Mockumentaries have found fertile ground in the corporate world, producing gems such as The Office and Twenty Twelve.
Distributor DHX Media
Producers BBC Studios’ Natural History Unit; DHX Media
Length 30 x 11 minutes
Broadcaster CBBC (UK)
More recently, People Just Do Nothing has taken the genre into the world of pirate radio.
Now BBC Studios’ Natural History Unit and DHX Media are bringing it to children’s television with The Zoo, a CBBC series that offers a wry take on life behind – and in front of – the bars.
The series is told from the perspective of the animals, using state-of-the-art CGI and facial-tracking technology to produce “photo-real moving mouths”.
Along the way, genuine zoo keepers at Paignton Zoo in Devon give their version of events, but only the audience and the narrator are privy to both sides.
Each episode start outs on a normal day before things quickly descend into chaos, with animals plotting a coup against the keepers, or trying to work out who is the most popular stuffed toy in the gift shop.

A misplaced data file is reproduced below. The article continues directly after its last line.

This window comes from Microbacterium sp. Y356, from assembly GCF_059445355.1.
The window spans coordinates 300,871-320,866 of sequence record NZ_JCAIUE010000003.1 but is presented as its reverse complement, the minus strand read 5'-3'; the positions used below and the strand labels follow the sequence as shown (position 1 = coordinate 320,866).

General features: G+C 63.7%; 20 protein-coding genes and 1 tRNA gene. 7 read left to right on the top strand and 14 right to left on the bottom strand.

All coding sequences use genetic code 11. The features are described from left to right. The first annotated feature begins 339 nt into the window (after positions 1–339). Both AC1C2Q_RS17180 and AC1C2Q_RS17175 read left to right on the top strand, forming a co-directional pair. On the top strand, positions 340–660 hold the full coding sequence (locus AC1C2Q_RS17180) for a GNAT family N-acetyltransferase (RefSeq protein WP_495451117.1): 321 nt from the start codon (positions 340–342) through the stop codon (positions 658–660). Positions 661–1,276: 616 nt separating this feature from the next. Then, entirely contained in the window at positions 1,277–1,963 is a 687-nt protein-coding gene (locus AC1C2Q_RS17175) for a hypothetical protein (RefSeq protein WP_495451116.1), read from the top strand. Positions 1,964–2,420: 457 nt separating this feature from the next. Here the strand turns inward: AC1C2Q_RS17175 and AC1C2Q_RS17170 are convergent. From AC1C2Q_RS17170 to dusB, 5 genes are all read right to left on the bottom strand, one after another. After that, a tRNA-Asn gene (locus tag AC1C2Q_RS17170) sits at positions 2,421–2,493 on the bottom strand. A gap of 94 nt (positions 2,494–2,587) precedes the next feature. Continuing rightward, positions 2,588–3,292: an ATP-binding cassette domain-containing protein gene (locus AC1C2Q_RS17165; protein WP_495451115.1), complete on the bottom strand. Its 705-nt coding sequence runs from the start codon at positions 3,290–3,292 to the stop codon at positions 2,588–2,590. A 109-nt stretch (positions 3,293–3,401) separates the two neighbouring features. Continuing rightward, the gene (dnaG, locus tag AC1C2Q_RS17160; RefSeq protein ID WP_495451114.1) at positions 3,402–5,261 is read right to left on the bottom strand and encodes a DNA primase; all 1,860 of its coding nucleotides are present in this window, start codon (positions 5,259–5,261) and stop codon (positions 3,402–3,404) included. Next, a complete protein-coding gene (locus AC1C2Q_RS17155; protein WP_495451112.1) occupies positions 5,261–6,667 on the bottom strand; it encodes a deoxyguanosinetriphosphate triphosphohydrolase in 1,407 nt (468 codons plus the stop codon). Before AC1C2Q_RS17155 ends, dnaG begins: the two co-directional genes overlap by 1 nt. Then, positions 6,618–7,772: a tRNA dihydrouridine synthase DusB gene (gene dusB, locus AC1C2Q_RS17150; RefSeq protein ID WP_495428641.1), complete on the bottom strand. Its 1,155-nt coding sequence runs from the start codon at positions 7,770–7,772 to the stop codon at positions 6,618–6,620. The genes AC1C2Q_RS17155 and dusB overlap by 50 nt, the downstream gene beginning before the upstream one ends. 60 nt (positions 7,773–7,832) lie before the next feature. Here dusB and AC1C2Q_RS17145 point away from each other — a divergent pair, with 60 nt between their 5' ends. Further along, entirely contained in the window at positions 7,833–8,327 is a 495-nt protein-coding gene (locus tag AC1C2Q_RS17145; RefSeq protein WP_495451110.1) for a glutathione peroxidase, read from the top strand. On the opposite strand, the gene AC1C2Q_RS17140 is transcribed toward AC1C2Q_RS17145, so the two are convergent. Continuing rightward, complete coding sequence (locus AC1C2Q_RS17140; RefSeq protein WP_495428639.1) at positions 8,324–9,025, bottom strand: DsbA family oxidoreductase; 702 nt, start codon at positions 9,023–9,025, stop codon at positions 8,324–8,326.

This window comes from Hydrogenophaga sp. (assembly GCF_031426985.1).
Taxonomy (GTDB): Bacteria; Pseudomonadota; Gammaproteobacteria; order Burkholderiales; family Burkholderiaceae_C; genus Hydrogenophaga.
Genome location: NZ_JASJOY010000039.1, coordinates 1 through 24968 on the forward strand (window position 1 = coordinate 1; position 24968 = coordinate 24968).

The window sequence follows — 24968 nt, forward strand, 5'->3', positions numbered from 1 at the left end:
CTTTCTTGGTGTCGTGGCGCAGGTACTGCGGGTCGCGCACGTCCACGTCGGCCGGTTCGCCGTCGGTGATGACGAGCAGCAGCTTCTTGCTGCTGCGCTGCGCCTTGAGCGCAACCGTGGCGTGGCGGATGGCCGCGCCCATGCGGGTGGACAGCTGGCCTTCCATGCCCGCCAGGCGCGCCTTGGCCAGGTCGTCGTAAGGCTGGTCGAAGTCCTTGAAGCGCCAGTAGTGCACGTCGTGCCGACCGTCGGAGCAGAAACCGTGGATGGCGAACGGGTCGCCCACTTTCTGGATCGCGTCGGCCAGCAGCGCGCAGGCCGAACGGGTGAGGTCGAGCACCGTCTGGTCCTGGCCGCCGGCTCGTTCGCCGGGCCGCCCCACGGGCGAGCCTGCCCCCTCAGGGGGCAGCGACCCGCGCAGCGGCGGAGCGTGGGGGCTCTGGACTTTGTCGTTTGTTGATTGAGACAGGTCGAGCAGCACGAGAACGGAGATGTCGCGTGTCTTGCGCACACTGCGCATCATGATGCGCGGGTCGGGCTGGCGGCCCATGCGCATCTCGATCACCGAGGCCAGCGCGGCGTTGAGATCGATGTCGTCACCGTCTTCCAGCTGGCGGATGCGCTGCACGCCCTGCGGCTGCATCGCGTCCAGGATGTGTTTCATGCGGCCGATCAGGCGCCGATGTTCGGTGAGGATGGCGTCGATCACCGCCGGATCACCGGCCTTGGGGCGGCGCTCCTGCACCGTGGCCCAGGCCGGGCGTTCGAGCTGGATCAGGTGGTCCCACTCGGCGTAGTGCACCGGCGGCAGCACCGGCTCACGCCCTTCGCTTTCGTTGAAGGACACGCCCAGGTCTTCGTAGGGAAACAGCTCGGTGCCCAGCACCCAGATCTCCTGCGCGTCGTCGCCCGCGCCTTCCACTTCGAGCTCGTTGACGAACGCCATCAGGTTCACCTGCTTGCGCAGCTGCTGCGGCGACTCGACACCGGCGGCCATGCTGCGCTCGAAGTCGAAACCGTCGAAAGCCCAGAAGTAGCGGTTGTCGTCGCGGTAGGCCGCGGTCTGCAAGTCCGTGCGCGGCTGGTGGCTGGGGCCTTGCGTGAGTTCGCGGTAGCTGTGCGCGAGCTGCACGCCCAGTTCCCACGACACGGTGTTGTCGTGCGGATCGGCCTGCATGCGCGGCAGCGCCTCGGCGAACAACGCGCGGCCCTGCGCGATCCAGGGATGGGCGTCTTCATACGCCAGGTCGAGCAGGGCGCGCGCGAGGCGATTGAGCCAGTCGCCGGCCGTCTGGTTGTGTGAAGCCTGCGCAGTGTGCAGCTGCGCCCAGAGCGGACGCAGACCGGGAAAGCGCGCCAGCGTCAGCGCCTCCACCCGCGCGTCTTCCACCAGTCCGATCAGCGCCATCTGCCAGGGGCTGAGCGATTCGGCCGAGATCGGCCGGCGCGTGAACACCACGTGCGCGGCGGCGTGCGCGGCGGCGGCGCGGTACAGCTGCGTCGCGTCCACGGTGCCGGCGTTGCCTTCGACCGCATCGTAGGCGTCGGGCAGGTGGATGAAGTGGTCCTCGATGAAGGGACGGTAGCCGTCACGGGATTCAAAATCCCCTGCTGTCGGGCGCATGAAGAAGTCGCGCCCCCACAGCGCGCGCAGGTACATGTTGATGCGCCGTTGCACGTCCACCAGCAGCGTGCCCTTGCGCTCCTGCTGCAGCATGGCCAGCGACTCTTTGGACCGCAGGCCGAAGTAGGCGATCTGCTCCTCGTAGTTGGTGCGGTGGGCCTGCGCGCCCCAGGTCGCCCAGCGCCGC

Gorillas, penguins and giraffes all take lead roles, and often it’s the animals that have the last laugh over the staff.
DHX Media executive vice-president of distribution and content Josh Scherba says the use of live animals and real zookeepers, “combined with the art of documentary storytelling and comedy writing, is unique in the children’s broadcast space”, which will help it stand out from competitors.
“This is our first collaboration with the BBC’s Natural History Unit and CBBC to create a character-driven, comedic mockumentary of a ‘never-seen-before’ side of the animals at the zoo,” Scherba adds.
“The amazing voice talent and state-of-the art CGI and facial-tracking technology have brought the animals’ personalities to life. The ensemble cast has many standout personalities that will bring viewers back for more.”
The Zoo was commissioned by CBBC controller Cheryl Taylor and will premiere on the channel later this year. The executive producer is Jonny Keeling and the series producer is Aaron Paul.
Scherba believes The Zoo has the potential to cut through to parents as well as the target demographic of children aged six to 12.
“The humour that runs throughout the series will appeal to both,” he says. “The series is a great opportunity for co-viewing across generations and is gender-neutral.”